woman getting a massage

A thriving practice consists of a strong base of clients who receive your massages regularly, as well as a steady stream of new clients. Unfortunately, many massage therapists become so focused on efforts to attract new clients that they overlook simple ways to enhance client retention.

Many studies have been done on customer retention. One of the most common statistics is that on the average it costs anywhere from four to 10 times as much money and takes three times the effort getting a new client as it does to retain a current client. The good news is that you can easily master the art of retaining valued clients with a minimal investment of time and effort. The trick is that the effort must be consistent to succeed; the key is to make sure your clients feel valued. This article highlights time-tested ways to enhance your customer service so you can avoid the mistake of under-emphasizing client retention.

 

Client Retention and Relationships

The core of client retention is a solid customer service plan. At the heart of all top-notch customer service plans is one thing—a consistent, careful and creative effort to build strong relationships with clients.

In marketing lingo this is called relationship-based marketing, and it involves truly caring about how you can best serve your client’s needs. In essence you become your client’s partner in wellness. It isn’t about convincing or selling; it’s about listening, planning, educating and being proactive. It means going the extra mile to attune to your clients’ needs and taking the time to express your appreciation for their business.

Building lasting client relationships takes consideration, time and some money. Keep in mind that customer service techniques are only powerful if your clients are aware of them. You could implement major changes, but if your clients aren’t directly informed, they might never notice.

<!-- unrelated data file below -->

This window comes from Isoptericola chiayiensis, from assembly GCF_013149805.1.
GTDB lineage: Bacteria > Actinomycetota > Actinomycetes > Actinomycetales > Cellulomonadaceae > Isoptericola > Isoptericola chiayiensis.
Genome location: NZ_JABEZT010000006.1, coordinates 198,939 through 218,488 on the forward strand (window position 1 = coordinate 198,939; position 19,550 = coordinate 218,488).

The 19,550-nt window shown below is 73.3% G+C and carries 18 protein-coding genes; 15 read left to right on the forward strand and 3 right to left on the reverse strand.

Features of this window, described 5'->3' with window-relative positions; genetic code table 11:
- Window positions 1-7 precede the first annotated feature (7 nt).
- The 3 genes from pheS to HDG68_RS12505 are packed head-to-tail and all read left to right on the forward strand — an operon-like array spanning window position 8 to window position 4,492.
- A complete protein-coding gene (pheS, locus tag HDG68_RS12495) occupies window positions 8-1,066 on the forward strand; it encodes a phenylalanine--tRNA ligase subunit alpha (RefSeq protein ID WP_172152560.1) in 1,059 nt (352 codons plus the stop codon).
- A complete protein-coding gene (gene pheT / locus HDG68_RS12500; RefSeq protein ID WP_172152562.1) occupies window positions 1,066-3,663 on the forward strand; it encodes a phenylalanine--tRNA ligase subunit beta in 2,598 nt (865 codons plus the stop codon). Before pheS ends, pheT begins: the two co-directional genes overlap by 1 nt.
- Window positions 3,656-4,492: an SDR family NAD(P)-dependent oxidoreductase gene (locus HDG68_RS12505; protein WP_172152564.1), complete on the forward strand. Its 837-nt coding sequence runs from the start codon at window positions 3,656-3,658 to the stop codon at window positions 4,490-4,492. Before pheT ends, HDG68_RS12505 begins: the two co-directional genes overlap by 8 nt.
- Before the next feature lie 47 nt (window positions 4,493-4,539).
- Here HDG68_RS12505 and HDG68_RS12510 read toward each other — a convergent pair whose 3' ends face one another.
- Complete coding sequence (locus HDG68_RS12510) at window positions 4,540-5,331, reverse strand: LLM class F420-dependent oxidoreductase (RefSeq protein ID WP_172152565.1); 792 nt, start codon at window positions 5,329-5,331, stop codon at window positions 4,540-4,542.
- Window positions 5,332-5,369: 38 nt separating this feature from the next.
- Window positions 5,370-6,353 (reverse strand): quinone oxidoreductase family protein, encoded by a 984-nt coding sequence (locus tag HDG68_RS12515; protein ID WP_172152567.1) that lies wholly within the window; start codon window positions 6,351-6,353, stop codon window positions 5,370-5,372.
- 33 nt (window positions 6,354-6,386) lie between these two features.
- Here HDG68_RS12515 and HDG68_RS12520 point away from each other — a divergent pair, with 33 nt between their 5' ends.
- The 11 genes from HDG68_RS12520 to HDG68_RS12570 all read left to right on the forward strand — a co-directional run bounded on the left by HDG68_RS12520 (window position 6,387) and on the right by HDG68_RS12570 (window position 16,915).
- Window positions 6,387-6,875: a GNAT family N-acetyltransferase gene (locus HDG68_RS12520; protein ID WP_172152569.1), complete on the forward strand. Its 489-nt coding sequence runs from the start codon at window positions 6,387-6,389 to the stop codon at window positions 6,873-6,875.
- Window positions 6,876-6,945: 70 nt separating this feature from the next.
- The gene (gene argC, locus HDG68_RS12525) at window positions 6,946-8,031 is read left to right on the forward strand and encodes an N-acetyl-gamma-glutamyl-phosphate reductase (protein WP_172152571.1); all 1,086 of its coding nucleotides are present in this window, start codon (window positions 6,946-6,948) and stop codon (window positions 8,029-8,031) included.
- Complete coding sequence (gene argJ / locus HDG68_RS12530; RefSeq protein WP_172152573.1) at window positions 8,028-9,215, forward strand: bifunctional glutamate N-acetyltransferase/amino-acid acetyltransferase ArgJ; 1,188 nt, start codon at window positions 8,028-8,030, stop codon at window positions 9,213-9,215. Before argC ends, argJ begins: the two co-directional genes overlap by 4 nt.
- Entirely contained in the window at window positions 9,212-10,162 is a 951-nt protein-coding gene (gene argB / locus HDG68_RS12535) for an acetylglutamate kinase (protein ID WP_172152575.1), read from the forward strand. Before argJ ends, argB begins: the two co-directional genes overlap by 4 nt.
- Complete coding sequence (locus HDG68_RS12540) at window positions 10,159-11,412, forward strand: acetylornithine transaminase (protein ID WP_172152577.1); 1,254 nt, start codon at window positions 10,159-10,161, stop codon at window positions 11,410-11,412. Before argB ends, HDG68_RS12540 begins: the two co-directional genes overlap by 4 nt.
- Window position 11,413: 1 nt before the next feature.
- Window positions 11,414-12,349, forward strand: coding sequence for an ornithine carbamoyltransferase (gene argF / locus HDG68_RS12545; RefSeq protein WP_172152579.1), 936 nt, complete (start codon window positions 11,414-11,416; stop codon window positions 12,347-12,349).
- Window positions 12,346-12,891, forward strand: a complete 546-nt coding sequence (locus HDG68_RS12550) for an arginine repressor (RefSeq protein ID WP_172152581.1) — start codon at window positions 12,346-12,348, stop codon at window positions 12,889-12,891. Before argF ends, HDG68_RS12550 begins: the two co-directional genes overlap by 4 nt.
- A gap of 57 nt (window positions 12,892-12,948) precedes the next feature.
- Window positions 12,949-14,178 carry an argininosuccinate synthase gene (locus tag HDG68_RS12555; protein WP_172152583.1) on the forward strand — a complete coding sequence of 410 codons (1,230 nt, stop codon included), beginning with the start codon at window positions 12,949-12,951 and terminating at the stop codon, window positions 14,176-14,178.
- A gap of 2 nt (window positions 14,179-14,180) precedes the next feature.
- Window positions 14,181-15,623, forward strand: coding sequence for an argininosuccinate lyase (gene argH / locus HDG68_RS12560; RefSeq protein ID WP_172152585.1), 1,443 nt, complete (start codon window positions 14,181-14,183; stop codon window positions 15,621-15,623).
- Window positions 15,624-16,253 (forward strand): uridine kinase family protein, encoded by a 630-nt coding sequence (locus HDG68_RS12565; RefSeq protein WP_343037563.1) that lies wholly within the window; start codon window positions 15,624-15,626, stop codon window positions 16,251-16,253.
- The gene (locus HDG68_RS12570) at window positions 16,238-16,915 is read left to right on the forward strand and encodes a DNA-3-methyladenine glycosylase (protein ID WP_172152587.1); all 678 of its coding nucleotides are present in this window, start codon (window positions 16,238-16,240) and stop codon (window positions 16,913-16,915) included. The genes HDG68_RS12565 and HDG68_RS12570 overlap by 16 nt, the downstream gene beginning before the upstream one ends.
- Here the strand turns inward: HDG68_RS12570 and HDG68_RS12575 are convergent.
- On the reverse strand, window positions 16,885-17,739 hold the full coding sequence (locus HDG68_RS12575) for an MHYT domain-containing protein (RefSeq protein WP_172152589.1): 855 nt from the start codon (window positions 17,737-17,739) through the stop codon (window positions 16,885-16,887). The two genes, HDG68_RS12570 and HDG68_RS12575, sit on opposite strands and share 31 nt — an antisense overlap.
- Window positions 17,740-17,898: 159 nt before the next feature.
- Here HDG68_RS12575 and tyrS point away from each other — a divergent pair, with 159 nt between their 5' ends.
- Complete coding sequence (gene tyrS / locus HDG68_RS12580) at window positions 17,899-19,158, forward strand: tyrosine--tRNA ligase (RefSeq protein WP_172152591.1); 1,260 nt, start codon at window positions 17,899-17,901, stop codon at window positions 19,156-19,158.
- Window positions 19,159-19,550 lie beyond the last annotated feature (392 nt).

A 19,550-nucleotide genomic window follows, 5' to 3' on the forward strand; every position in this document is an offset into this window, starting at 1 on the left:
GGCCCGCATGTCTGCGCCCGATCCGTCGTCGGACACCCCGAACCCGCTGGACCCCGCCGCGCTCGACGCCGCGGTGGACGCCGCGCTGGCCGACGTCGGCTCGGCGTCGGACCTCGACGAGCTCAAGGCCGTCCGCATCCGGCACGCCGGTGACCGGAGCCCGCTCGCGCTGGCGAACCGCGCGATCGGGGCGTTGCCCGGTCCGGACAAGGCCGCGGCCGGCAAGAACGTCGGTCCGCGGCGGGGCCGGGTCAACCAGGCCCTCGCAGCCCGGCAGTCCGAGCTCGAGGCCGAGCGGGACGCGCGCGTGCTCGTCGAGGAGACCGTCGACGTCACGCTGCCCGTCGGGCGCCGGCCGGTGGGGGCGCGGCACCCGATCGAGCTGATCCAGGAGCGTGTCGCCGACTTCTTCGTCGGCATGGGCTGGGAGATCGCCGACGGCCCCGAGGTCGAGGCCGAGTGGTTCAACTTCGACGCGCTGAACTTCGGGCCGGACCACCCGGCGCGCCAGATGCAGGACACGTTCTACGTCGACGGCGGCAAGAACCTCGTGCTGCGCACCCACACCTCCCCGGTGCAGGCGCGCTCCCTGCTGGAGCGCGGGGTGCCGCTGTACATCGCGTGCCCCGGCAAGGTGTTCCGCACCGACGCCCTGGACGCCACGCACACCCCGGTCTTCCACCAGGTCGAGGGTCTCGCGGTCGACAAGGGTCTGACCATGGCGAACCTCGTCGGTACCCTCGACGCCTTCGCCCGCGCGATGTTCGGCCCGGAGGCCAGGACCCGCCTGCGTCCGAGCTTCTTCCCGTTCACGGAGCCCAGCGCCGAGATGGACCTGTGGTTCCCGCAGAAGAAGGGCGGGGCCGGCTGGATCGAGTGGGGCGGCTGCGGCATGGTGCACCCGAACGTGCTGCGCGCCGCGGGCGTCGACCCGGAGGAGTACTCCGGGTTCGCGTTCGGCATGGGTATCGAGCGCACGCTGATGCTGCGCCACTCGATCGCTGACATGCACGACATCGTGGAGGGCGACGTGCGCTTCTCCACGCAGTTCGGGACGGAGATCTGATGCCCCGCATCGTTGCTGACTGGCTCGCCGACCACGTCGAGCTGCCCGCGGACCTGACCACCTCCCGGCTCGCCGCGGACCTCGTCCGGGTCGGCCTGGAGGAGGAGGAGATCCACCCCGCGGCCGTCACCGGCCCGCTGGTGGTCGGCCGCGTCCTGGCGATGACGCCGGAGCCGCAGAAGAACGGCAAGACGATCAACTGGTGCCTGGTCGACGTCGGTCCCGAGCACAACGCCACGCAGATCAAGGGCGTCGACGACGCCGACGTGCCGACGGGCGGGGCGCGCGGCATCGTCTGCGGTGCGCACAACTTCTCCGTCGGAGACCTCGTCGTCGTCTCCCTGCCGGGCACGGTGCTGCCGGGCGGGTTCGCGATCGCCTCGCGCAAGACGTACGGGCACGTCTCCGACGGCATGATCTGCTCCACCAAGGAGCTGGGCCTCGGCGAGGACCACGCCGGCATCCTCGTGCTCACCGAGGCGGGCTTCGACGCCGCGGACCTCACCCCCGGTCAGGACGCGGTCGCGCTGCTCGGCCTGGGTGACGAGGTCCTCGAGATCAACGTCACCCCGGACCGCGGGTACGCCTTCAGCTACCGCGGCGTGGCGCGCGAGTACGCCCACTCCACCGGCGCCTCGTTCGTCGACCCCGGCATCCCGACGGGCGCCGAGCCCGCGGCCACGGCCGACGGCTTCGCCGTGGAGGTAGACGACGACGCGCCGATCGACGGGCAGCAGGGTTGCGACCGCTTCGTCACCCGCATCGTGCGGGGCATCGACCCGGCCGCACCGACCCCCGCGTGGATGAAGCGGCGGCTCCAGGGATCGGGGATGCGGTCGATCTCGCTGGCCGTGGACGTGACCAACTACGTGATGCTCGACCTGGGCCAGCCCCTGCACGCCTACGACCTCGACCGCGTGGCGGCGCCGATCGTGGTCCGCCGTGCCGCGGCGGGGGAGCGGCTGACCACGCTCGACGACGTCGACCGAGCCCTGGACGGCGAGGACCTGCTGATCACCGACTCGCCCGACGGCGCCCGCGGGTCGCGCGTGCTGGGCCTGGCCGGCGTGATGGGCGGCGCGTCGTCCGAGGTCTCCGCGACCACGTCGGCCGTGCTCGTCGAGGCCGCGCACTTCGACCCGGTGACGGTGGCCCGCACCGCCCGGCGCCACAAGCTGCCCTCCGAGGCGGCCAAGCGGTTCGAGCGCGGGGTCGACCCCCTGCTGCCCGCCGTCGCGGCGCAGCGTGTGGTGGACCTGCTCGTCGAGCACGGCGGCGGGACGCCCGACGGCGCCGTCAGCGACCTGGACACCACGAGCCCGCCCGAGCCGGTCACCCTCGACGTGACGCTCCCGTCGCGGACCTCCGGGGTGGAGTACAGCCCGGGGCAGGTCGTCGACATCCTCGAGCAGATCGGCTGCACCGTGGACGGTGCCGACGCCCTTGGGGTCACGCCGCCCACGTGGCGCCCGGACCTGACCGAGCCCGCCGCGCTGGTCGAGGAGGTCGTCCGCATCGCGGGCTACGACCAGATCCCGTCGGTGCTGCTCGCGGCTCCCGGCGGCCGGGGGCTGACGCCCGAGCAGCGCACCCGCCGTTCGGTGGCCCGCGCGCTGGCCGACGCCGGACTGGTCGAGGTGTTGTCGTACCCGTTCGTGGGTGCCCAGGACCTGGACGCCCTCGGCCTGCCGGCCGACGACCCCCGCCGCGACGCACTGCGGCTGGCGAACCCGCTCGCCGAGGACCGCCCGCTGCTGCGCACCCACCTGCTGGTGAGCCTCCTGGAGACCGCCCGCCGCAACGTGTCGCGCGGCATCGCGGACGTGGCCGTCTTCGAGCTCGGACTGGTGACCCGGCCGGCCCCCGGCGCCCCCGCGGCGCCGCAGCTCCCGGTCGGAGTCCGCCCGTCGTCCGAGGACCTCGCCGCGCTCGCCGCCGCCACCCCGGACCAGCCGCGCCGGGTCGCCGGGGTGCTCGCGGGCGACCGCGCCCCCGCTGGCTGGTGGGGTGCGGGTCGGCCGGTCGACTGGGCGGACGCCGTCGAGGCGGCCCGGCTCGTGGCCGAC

Ultimately the key to building strong relationships is to inspire your clients to move from a space of client satisfaction to one of client enthusiasm. In addition to inspiring clients to work with you on a regular basis, this usually results in “glowing reviews” that naturally translate into word-of-mouth referrals.

In general, the main things needed to improve retention are to maintain a client-centered approach, show that you truly care about your clients, keep your space clean and comfortable, and anticipate what your clients want—and make those services and products available.

 

massage client and therapist - keys to client retention

What Do Your Clients Care About?

According to social psychologists, motivational needs range from physiological to transcendent. Many postulate that the core human needs are to avoid pain and gain pleasure. In terms of receiving wellness care, clients have many wants in addition to the desire to achieve their specific wellness goals.

The following are the top client concerns, not necessarily ranked in order of priority. All of these factors can profoundly impact your success. When you provide what clients need before they know it, your clients appreciate your extra attention and think the world of you.

 

1. Convenience

The three major aspects of convenience are location, products and appointments. In real estate lingo, the phrase is “It’s all about location, location, location!” In terms of location, consider things such as being near the majority of your target markets, making sure your office is easy to find and ensuring that it has ample parking. Make sure your office is handicapped-accessible. Carry the products you use in your sessions, and stock items that you tend to recommend clients use. Offer online booking. Use a receptionist service or front desk personnel. Offer evening and weekend appointments.

 

2. Accessibility

Following up on the issue of location, is it easy for your clients to get into your office? For instance, if one of your markets is people in injury rehabilitation or seniors, are there ramps (and elevators if you aren’t on the first floor)? Also, if you do hands-on work on a table, is it hydraulic? (This can be crucial if any of your clients have limited mobility; or if you’re really tall, you don’t want clients to feel as though they have to pole vault to get on the table.)